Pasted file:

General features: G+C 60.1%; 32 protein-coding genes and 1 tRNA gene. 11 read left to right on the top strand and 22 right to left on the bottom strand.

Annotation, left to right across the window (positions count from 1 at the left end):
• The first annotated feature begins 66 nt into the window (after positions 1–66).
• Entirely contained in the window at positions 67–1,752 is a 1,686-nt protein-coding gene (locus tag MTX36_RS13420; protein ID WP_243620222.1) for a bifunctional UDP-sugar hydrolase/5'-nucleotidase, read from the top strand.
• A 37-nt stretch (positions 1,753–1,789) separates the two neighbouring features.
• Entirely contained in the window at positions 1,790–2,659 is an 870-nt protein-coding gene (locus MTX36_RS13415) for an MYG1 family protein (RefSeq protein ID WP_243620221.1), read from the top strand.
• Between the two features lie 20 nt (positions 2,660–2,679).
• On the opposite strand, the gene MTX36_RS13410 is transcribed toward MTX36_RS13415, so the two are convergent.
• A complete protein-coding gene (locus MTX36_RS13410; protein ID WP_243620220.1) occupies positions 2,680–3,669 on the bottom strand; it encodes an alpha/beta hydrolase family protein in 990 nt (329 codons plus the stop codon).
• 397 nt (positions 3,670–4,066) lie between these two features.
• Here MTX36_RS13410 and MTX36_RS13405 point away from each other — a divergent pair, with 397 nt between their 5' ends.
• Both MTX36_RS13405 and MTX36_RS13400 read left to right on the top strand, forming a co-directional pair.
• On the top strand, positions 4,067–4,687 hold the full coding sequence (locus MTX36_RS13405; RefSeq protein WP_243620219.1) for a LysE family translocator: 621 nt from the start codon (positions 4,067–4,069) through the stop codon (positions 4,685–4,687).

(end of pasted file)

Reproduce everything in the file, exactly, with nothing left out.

General features: G+C 60.1%; 32 protein-coding genes and 1 tRNA gene. 11 read left to right on the top strand and 22 right to left on the bottom strand.

Annotation, left to right across the window (positions count from 1 at the left end):
• The first annotated feature begins 66 nt into the window (after positions 1–66).
• Entirely contained in the window at positions 67–1,752 is a 1,686-nt protein-coding gene (locus tag MTX36_RS13420; protein ID WP_243620222.1) for a bifunctional UDP-sugar hydrolase/5'-nucleotidase, read from the top strand.
• A 37-nt stretch (positions 1,753–1,789) separates the two neighbouring features.
• Entirely contained in the window at positions 1,790–2,659 is an 870-nt protein-coding gene (locus MTX36_RS13415) for an MYG1 family protein (RefSeq protein ID WP_243620221.1), read from the top strand.
• Between the two features lie 20 nt (positions 2,660–2,679).
• On the opposite strand, the gene MTX36_RS13410 is transcribed toward MTX36_RS13415, so the two are convergent.
• A complete protein-coding gene (locus MTX36_RS13410; protein ID WP_243620220.1) occupies positions 2,680–3,669 on the bottom strand; it encodes an alpha/beta hydrolase family protein in 990 nt (329 codons plus the stop codon).
• 397 nt (positions 3,670–4,066) lie between these two features.
• Here MTX36_RS13410 and MTX36_RS13405 point away from each other — a divergent pair, with 397 nt between their 5' ends.
• Both MTX36_RS13405 and MTX36_RS13400 read left to right on the top strand, forming a co-directional pair.
• On the top strand, positions 4,067–4,687 hold the full coding sequence (locus MTX36_RS13405; RefSeq protein WP_243620219.1) for a LysE family translocator: 621 nt from the start codon (positions 4,067–4,069) through the stop codon (positions 4,685–4,687).